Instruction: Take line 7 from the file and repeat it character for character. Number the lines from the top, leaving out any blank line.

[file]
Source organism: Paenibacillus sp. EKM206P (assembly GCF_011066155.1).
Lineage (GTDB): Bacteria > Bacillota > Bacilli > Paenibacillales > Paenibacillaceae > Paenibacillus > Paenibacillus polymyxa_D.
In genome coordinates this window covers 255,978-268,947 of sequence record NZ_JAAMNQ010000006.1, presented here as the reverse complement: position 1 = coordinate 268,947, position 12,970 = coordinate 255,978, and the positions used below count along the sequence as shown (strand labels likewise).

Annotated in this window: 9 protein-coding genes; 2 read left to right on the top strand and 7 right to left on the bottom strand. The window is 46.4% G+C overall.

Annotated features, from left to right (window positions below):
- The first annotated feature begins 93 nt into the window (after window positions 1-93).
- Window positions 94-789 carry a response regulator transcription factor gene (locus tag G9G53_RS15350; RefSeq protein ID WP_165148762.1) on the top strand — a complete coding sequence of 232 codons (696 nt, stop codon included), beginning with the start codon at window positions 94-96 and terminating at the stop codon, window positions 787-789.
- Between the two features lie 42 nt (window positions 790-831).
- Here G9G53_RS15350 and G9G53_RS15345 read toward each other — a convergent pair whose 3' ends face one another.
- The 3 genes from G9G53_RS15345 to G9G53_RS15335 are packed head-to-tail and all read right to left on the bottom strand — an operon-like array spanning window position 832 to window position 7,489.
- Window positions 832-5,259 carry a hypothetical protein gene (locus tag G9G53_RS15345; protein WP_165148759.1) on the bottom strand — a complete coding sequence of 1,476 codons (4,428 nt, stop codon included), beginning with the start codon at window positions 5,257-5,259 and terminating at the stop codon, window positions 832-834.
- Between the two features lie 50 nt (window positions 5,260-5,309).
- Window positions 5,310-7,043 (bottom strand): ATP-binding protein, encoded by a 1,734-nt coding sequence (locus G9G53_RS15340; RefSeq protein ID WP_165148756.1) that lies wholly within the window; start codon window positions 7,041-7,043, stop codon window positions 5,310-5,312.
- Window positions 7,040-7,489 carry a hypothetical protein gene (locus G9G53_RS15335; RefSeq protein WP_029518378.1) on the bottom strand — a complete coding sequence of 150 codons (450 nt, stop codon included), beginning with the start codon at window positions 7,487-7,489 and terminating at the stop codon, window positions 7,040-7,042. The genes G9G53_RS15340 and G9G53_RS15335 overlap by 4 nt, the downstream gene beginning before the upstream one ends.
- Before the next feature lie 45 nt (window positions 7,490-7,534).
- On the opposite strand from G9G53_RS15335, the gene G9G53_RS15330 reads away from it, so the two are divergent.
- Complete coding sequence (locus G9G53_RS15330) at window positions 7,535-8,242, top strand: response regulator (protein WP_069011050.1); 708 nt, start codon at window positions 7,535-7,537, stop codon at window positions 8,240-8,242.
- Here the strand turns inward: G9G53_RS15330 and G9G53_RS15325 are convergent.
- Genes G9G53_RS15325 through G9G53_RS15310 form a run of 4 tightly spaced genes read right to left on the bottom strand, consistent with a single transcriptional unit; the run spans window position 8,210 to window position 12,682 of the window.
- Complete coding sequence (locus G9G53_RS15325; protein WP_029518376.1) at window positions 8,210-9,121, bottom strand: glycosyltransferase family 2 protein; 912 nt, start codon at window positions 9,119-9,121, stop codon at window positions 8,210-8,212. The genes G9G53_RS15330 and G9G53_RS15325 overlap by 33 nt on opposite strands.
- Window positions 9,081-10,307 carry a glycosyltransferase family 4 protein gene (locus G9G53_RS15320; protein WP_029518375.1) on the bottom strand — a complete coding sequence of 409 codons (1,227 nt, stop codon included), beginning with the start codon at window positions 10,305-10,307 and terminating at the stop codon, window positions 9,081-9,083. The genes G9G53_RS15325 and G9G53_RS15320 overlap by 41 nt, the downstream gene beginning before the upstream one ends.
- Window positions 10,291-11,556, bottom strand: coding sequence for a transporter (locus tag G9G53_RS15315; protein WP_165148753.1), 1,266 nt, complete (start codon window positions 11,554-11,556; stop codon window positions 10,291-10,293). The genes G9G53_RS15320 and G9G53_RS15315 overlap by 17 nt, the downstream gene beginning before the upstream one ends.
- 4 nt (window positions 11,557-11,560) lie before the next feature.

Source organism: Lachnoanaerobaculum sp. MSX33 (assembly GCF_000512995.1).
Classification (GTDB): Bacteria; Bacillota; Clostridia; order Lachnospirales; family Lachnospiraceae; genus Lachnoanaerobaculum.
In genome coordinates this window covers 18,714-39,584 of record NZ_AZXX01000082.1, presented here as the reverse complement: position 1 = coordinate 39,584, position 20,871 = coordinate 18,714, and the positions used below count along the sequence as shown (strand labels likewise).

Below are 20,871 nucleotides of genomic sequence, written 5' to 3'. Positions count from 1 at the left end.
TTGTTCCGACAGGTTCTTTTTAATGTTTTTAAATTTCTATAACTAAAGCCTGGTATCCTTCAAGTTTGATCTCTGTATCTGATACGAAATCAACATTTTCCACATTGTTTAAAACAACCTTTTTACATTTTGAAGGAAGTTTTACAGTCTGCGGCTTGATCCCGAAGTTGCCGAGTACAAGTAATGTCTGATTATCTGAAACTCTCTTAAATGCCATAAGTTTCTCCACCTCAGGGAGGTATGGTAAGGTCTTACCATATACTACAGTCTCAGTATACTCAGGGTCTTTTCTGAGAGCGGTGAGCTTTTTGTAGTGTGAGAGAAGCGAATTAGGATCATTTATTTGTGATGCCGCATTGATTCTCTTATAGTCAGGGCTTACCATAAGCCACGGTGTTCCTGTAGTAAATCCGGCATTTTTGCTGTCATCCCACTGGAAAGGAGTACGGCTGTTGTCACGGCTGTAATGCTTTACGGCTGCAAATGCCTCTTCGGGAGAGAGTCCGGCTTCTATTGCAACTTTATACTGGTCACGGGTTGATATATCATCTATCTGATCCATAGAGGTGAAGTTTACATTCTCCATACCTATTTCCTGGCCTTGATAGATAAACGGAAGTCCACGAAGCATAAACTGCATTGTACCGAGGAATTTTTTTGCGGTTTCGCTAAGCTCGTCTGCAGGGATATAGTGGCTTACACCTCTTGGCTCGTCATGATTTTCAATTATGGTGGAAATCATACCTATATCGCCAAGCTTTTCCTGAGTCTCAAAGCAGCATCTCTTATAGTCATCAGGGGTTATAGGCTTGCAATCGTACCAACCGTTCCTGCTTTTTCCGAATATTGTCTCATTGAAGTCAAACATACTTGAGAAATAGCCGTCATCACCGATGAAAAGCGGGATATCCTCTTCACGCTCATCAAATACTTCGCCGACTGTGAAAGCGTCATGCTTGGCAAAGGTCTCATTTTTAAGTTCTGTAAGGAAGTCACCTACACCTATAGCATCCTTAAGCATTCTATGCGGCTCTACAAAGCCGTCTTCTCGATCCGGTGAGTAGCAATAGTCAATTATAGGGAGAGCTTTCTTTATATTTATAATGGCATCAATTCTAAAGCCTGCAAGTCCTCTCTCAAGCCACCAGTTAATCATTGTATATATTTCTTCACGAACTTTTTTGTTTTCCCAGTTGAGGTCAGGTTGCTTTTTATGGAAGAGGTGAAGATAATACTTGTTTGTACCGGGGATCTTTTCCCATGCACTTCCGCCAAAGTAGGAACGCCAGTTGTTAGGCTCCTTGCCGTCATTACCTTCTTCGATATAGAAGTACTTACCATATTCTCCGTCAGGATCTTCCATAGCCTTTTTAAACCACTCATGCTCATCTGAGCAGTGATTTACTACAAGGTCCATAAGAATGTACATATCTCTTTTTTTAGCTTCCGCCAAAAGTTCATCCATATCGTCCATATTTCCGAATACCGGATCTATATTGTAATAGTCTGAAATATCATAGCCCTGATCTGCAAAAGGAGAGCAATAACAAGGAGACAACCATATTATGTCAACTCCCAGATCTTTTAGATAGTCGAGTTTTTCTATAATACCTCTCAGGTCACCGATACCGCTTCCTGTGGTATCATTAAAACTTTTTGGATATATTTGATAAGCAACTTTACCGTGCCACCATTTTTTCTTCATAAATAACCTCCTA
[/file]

- Window positions 94-789 carry a response regulator transcription factor gene (locus tag G9G53_RS15350; RefSeq protein ID WP_165148762.1) on the top strand — a complete coding sequence of 232 codons (696 nt, stop codon included), beginning with the start codon at window positions 94-96 and terminating at the stop codon, window positions 787-789.